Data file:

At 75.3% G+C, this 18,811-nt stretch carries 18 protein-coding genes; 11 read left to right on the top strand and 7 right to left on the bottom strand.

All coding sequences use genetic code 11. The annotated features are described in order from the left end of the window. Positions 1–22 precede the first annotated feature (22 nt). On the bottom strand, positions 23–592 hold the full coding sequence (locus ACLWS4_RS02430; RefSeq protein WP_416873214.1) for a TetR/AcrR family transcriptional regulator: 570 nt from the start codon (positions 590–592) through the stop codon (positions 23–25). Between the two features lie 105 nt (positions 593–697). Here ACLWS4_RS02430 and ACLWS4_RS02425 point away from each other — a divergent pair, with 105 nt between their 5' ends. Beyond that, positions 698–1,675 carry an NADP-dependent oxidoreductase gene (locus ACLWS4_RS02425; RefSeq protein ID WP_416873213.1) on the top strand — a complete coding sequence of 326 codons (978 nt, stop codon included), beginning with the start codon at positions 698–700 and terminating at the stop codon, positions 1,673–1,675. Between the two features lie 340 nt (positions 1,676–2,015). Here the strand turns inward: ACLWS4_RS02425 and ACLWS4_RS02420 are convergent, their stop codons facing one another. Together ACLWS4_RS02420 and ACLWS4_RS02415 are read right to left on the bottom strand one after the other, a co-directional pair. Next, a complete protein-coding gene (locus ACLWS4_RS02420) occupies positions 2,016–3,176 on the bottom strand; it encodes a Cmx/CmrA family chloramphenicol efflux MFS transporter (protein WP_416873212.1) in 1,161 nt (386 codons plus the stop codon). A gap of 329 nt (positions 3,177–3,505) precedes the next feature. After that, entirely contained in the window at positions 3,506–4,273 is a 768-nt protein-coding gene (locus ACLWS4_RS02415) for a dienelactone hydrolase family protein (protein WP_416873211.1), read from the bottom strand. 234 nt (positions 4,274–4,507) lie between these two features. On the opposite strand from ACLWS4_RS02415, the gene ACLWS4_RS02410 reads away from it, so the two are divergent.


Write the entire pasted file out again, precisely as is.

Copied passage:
At 75.3% G+C, this 18,811-nt stretch carries 18 protein-coding genes; 11 read left to right on the top strand and 7 right to left on the bottom strand.

All coding sequences use genetic code 11. The annotated features are described in order from the left end of the window. Positions 1–22 precede the first annotated feature (22 nt). On the bottom strand, positions 23–592 hold the full coding sequence (locus ACLWS4_RS02430; RefSeq protein WP_416873214.1) for a TetR/AcrR family transcriptional regulator: 570 nt from the start codon (positions 590–592) through the stop codon (positions 23–25). Between the two features lie 105 nt (positions 593–697). Here ACLWS4_RS02430 and ACLWS4_RS02425 point away from each other — a divergent pair, with 105 nt between their 5' ends. Beyond that, positions 698–1,675 carry an NADP-dependent oxidoreductase gene (locus ACLWS4_RS02425; RefSeq protein ID WP_416873213.1) on the top strand — a complete coding sequence of 326 codons (978 nt, stop codon included), beginning with the start codon at positions 698–700 and terminating at the stop codon, positions 1,673–1,675. Between the two features lie 340 nt (positions 1,676–2,015). Here the strand turns inward: ACLWS4_RS02425 and ACLWS4_RS02420 are convergent, their stop codons facing one another. Together ACLWS4_RS02420 and ACLWS4_RS02415 are read right to left on the bottom strand one after the other, a co-directional pair. Next, a complete protein-coding gene (locus ACLWS4_RS02420) occupies positions 2,016–3,176 on the bottom strand; it encodes a Cmx/CmrA family chloramphenicol efflux MFS transporter (protein WP_416873212.1) in 1,161 nt (386 codons plus the stop codon). A gap of 329 nt (positions 3,177–3,505) precedes the next feature. After that, entirely contained in the window at positions 3,506–4,273 is a 768-nt protein-coding gene (locus ACLWS4_RS02415) for a dienelactone hydrolase family protein (protein WP_416873211.1), read from the bottom strand. 234 nt (positions 4,274–4,507) lie between these two features. On the opposite strand from ACLWS4_RS02415, the gene ACLWS4_RS02410 reads away from it, so the two are divergent.